Thousands of refugees fleeing the horrors of war in Syria huddle in a train station in Budapest. This is not a new picture in Central Europe. During and long after World War II, millions in the region have sought to escape from oppression and genocide — from Soviet tanks in 1956 and 1968, and from brutal conflicts in the former Yugoslavia in the 1990s. Why have Hungary and other European countries forgotten that many of their own citizens were once refugees?
After the Holocaust, a system of international law was developed to protect refugees. The 1951 Refugee Convention defined a refugee as a person with a “well-founded fear of persecution, outside the country of his nationality, who is unable to, or owing to such a fear, unwilling to avail himself of the protection of that country.”
The people fleeing to Europe from war-torn countries are not migrants seeking economic advantage, but refugees from violence and repression. If they have a “well-founded fear of persecution,” they must be granted political asylum.
But history in 2015 has fallen victim to politics and bureaucracy, stripping the refugees of their humanity. The European Union has made asylum-seeking a confusing process, a patchwork of conflicting laws across the 28 member states, with a requirement that the country in which the refugees first arrive determine their status. EU border states are often the countries least willing or able to do so. Asylum claims are unevenly distributed across the EU and infrequently granted at the border.
More dangerous than the legal morass that refugees face is the relentless political hostility they encounter. Stimulated by economic crisis and the weakness of EU institutions, far-right political parties across Europe fan the flames of xenophobic nationalism and influence the political agenda. In Hungary and other EU countries, anti-immigrant legislation has created new barriers to political asylum. Right-wing rhetoric dehumanizes the asylum-seekers. Security officials confront refugees in an explosive atmosphere, provoked by antimigrant gangs.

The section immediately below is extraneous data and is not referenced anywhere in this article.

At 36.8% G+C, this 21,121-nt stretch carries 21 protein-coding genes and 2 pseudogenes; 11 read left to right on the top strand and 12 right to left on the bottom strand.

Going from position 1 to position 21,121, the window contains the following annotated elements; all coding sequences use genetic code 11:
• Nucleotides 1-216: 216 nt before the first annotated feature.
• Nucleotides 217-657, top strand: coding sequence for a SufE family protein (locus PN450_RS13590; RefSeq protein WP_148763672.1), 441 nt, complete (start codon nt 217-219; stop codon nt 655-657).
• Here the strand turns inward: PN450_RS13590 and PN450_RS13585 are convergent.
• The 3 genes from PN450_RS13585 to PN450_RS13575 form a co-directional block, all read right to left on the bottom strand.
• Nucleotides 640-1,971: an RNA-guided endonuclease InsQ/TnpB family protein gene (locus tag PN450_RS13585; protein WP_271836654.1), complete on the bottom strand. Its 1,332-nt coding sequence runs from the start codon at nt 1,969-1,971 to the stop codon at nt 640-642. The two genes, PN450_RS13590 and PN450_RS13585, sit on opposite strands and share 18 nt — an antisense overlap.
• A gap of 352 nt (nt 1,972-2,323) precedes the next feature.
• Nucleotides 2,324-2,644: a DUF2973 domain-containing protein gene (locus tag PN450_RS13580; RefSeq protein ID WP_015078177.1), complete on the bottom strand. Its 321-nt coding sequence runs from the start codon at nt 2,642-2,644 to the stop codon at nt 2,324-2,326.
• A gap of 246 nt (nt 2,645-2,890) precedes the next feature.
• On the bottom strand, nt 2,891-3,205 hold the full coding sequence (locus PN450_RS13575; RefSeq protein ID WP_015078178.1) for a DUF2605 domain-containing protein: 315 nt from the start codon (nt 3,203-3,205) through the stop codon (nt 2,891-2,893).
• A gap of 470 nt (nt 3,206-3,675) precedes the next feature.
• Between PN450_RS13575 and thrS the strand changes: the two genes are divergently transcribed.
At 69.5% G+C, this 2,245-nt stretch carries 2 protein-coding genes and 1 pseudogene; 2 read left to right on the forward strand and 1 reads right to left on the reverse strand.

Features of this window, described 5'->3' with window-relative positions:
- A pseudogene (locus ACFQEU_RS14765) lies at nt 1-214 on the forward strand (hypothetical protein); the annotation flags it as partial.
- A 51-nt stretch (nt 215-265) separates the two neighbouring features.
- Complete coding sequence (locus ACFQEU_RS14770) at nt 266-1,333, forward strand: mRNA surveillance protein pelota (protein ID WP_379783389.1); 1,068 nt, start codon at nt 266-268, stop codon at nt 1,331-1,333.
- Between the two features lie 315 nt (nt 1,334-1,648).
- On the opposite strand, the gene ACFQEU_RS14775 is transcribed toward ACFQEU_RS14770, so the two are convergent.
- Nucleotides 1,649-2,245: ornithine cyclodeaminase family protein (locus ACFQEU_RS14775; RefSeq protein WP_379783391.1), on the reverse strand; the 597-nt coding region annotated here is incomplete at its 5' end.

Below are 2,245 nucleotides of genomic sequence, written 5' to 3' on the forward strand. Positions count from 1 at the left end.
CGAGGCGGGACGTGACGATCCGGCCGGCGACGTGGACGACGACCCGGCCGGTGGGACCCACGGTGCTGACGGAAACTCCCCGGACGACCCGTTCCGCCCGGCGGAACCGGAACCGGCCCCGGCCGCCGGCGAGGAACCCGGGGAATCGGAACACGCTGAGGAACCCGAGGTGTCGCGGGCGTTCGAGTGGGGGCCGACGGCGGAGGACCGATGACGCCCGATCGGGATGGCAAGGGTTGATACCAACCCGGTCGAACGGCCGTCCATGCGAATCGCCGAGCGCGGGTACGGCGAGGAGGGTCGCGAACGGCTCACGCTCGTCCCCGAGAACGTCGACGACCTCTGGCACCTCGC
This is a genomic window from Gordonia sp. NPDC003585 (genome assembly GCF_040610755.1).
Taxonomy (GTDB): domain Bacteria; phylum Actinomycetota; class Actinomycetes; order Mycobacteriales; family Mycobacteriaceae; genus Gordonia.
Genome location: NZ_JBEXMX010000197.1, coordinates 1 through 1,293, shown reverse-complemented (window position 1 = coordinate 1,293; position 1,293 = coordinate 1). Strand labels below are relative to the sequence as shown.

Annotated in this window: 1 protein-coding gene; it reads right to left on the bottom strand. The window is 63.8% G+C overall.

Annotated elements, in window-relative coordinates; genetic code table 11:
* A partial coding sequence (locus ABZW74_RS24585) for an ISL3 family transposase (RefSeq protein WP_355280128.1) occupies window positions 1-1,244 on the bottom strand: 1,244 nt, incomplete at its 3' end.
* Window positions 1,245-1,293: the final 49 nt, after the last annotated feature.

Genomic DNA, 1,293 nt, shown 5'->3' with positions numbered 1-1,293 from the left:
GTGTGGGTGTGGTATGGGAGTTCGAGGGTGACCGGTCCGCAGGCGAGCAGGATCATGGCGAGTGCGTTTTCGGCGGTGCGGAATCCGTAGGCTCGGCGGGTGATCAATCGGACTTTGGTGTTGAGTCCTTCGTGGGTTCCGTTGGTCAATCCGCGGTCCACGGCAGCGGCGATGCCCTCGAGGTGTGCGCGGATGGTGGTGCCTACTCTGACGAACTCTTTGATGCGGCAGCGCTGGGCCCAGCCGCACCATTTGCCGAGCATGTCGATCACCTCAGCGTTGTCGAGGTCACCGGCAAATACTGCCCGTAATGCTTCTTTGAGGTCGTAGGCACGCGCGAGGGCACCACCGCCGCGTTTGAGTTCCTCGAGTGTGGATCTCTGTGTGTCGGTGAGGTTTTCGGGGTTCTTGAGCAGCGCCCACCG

Desperation has made the refugees easy prey for criminal human traffickers, like those responsible for the drowning of thousands of people in flimsy boats, or the suffocation of 71 men, women, and children in a locked truck found on an Austrian autobahn.
At a grass-roots level, courageous Europeans are responding to the crisis by organizing humanitarian assistance in their countries. In Hungary, volunteers, including faculty and students from my university, are helping groups like Migration Aid provide the stranded refugees with food, clothing, shelter, information, and, perhaps most important, compassion. Others are calling on their governments to enforce international law and assure the fair adjudication and distribution of asylum cases across EU countries.
Beyond these individual actions, however, a broad political response is needed to push back the xenophobic politics fueling the crisis. The EU must simplify its asylum procedures, require its member states to take refugees in numbers proportionate to their populations, and provide massive resettlement assistance to national authorities.
The German government has shown signs of an enlightened approach to the crisis that can lead the way in Europe. The historical amnesia must be lifted. Beyond Europe, the world needs to intensify efforts to end the wars in Syria and other places from which the refugees are fleeing. Having played a central role in the wars in Iraq and Afghanistan, the United States and its allies have an obligation to help those who are trying to escape. The Gulf states — including Saudi Arabia and Iran, as well as Russia — bear responsibility for exacerbating the conflict in Syria.
The ghosts of a Europe torn apart by violence and repression in the 20th century must be confronted anew. The images of families trapped in trucks, trains, and camps, and the drowned bodies of children washing ashore should galvanize leaders to act. The European Union was created to assure that the refugee catastrophes of the last century would not be repeated in this one. Today’s crisis is a test of that founding principle.
John Shattuck is president and rector of Central European University in Budapest.